Obesity and cancer: new evidence continuous update project

Obesity and cancer: associations and underlying mechanisms

Stephen Hursting

University of North Carolina, Chapel Hill, Estados Unidos de América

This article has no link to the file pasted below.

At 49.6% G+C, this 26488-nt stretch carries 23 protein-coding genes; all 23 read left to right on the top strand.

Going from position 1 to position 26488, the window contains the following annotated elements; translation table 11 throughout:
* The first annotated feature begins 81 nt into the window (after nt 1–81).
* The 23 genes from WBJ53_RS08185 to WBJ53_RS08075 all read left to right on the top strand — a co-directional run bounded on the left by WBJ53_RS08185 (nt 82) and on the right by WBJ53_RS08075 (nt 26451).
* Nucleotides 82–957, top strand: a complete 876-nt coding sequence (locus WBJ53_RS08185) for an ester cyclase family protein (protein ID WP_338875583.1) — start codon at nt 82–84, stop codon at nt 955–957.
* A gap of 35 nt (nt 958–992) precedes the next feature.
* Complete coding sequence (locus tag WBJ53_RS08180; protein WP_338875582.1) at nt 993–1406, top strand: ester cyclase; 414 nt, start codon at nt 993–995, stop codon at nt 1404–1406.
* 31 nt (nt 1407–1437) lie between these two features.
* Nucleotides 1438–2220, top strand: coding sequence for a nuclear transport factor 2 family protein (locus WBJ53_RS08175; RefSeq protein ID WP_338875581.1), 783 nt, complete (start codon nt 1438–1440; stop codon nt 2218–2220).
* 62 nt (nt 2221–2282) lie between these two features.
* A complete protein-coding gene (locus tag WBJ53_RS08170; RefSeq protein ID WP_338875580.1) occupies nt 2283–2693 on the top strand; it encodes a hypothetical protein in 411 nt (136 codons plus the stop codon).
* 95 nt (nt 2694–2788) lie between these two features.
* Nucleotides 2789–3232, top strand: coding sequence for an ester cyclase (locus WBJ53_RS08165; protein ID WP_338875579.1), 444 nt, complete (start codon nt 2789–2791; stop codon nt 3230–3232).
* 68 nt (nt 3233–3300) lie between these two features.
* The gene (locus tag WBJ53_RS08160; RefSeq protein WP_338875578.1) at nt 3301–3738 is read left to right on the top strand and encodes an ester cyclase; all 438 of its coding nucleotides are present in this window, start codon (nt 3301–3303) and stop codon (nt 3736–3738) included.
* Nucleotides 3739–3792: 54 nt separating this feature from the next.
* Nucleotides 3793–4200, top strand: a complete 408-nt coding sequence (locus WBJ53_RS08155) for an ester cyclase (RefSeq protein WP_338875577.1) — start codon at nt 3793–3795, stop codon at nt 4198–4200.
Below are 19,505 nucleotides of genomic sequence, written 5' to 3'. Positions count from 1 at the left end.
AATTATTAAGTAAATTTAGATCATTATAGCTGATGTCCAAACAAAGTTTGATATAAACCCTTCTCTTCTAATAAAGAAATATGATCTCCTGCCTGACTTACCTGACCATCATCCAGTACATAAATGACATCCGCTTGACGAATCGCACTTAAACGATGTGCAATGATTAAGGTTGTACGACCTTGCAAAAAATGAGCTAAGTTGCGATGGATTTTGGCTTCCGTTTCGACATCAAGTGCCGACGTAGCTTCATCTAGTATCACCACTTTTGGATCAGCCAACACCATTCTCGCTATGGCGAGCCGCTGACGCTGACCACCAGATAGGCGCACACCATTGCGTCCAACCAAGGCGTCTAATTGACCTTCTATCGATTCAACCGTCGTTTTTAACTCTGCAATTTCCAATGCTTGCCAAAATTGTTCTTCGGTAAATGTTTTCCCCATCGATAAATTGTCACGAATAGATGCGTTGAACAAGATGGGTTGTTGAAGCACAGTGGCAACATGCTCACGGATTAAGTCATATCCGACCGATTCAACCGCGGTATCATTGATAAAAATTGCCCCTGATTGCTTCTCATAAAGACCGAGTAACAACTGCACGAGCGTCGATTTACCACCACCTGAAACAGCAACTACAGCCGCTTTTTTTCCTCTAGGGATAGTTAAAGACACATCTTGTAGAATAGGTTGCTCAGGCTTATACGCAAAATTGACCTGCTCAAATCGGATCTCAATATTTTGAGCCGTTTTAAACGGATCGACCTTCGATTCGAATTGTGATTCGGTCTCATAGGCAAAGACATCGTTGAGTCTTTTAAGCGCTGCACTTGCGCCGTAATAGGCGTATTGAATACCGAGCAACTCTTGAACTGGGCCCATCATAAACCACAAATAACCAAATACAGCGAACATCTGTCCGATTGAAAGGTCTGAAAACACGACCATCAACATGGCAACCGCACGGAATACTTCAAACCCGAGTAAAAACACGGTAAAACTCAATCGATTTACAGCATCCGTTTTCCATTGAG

Introduction: The prevalence of obesity, an established risk and progression factor for many cancers, has risen steadily for the past several decades in the US and many other countries. Globally, meta-analyses and systematic reviews conducted by the World Cancer Research Fund and American Institute for Cancer Research indicate obesity is strongly linked with cancers of the breast (in postmenopausal women), colon, pancreas, endometrium, ovaries, stomach, esophagus, kidney, prostate (advanced) and liver. Obese cancer patients also often have poorer prognoses, reduced response to standard treatments and are more likely to develop metastatic disease than normoweight individuals. Unfortunately, the mechanisms underlying the obesity and cancer connection are poorly understood, and new targets and strategies for reducing the impact of obesity on the cancer burden are urgently needed given the World Health Organization estimates there are currently 1.9 billion overweight or obese adults worldwide. Development: Several energy balance– related host factors are known to influence tumor development, progression and/or treatment responsiveness, and these have been implicated as key contributors to the complex effects of obesity on cancer. These host factors include leptin, adiponectin, steroid hormones, cytokines associated with inflammation, and metabolic hormones such as insulin and insulin-like growth factor–1. Each of these host factors will be considered in the context of obesity and cancer, and future mechanism-based research directions in this field will be discussed. We will also discuss lessons learned from our recent integration of preclinical studies with clinical trials and epidemiologic studies to accelerate the translation of research on preventing obesity-related cancers. In particular, our recent work suggests that moderate weight loss may be insufficient to reverse the cancer-associated metabolic and inflammatory perturbations that occur with chronic obesity. We have found in genetically-engineered mouse models and human studies that chronic obesity results in epigenetic reprogramming, including global changes in DNA and histone methylation and microRNA biogenesis, and have established that normalization of weight is insufficient to reverse the obesity-induced epigenetic and metabolic changes and normalize cancer susceptibility. Our transdisciplinary studies suggest that combining weight loss regimens with interventions that target the obesity-associated epigenetic, metabolic and/or inflammatory changes may be an effective strategy for breaking the obesity-cancer link. Conclusion: Obesity has emerged as an important risk and progression factor for many cancers, and mechanism-based targets and intervention strategies are urgently needed to reduce the impact of obesity on cancer burden. Several mechanistic targets have recently emerged, including growth factor signaling related to insulin resistance, obesity-associated inflammation, and epigenetic reprogramming. Key words: obesity; cancer; meta-analyses; metabolism; inflammation.